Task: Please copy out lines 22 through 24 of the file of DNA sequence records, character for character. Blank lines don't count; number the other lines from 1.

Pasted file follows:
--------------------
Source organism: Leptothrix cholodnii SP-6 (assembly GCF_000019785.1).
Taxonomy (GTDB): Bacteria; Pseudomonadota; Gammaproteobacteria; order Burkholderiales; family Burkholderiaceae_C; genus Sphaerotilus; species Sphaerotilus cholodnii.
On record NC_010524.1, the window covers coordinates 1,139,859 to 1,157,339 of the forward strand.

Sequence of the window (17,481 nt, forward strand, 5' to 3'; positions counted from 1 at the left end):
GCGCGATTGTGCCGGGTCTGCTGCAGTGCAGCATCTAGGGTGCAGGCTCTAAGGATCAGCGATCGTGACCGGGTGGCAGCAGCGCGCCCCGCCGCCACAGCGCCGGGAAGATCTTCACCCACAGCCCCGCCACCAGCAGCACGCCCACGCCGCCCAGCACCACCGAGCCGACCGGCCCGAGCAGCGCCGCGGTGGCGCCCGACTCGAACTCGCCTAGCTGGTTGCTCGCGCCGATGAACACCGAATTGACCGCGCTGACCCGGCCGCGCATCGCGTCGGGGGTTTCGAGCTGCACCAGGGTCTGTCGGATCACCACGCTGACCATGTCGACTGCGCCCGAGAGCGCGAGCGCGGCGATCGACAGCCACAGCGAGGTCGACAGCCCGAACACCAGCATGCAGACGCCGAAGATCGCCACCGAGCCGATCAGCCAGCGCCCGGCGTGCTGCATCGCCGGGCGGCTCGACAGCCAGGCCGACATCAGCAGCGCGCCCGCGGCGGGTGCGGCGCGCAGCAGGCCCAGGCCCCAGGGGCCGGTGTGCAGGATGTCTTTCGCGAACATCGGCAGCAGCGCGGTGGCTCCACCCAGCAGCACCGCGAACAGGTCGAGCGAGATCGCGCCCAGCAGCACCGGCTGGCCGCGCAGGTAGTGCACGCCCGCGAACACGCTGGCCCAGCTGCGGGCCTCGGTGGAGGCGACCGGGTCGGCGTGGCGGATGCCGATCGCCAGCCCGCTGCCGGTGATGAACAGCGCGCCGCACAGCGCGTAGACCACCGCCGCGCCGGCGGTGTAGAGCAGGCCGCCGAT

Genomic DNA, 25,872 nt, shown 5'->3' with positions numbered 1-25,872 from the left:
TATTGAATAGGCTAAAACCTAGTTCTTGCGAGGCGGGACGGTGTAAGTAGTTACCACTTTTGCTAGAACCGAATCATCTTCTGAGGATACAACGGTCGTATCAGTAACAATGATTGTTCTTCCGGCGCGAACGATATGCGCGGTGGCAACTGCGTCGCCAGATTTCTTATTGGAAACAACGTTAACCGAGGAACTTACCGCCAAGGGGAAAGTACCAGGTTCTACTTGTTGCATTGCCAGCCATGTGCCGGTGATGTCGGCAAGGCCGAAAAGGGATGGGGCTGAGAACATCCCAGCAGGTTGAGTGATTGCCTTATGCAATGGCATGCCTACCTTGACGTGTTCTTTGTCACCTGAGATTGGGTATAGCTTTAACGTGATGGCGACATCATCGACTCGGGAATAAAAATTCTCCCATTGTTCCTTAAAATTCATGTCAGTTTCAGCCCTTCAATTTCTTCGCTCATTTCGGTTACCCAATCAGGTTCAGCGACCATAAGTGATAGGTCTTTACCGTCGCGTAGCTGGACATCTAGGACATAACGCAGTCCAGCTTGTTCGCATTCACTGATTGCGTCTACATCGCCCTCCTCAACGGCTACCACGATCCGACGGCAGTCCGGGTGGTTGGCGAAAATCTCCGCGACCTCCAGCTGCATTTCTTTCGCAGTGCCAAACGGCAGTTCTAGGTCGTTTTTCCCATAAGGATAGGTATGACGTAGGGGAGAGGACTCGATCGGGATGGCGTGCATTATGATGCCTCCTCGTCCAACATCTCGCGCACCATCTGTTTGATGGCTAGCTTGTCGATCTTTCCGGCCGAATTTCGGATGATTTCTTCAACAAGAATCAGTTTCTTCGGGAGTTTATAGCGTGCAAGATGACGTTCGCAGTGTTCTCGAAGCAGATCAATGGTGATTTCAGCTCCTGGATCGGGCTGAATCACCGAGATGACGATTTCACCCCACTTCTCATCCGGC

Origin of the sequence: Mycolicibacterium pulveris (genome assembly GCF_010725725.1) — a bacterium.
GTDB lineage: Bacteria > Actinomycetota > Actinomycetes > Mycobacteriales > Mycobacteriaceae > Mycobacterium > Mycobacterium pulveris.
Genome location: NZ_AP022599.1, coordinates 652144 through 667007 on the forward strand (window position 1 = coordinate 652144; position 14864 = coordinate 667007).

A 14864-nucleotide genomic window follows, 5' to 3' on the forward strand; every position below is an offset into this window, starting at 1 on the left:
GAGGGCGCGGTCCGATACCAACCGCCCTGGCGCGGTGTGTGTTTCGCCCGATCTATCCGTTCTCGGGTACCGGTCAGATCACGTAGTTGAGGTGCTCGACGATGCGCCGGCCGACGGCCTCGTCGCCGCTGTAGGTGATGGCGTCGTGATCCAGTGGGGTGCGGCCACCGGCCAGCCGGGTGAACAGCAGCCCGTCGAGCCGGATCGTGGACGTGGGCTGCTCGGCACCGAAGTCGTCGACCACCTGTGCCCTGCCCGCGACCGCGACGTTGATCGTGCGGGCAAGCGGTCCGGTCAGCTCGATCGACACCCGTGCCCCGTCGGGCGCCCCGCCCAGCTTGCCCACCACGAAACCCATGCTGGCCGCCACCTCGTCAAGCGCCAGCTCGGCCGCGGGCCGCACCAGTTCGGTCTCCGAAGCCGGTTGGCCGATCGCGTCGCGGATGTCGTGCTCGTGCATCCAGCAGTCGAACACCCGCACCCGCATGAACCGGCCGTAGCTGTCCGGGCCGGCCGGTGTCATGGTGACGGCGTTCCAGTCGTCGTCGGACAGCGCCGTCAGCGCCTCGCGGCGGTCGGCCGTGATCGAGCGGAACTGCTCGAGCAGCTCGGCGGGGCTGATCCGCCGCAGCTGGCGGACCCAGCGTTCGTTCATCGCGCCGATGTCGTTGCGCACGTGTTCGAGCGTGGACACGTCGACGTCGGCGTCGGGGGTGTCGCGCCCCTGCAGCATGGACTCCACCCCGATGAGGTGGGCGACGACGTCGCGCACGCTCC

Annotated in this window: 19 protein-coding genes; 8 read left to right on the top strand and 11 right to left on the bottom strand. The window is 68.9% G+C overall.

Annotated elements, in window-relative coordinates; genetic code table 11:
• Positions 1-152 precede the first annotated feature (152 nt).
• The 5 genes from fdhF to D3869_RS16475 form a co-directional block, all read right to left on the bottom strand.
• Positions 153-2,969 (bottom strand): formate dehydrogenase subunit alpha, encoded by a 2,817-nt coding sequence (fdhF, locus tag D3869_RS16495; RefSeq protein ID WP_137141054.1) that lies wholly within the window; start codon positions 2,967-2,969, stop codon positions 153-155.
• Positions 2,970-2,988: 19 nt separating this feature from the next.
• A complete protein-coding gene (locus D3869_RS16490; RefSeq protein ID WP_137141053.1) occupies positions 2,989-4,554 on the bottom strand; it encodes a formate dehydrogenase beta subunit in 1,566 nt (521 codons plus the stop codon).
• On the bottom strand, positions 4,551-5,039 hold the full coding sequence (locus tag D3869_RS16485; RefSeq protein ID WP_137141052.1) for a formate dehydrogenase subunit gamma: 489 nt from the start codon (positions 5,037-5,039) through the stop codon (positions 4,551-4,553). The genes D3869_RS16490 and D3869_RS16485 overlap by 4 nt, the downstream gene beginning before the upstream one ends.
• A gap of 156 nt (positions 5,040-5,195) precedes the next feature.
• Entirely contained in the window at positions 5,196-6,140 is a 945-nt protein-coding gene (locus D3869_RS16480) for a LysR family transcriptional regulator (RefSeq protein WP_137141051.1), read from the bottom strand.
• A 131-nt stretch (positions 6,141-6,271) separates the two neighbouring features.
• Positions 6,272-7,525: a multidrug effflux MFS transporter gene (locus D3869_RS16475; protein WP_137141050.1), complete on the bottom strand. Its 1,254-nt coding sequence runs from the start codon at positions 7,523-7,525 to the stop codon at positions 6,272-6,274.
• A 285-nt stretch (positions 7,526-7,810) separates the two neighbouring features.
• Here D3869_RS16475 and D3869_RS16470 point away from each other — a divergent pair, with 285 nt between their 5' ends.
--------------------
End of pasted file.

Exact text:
• Entirely contained in the window at positions 5,196-6,140 is a 945-nt protein-coding gene (locus D3869_RS16480) for a LysR family transcriptional regulator (RefSeq protein WP_137141051.1), read from the bottom strand.
• A 131-nt stretch (positions 6,141-6,271) separates the two neighbouring features.
• Positions 6,272-7,525: a multidrug effflux MFS transporter gene (locus D3869_RS16475; protein WP_137141050.1), complete on the bottom strand. Its 1,254-nt coding sequence runs from the start codon at positions 7,523-7,525 to the stop codon at positions 6,272-6,274.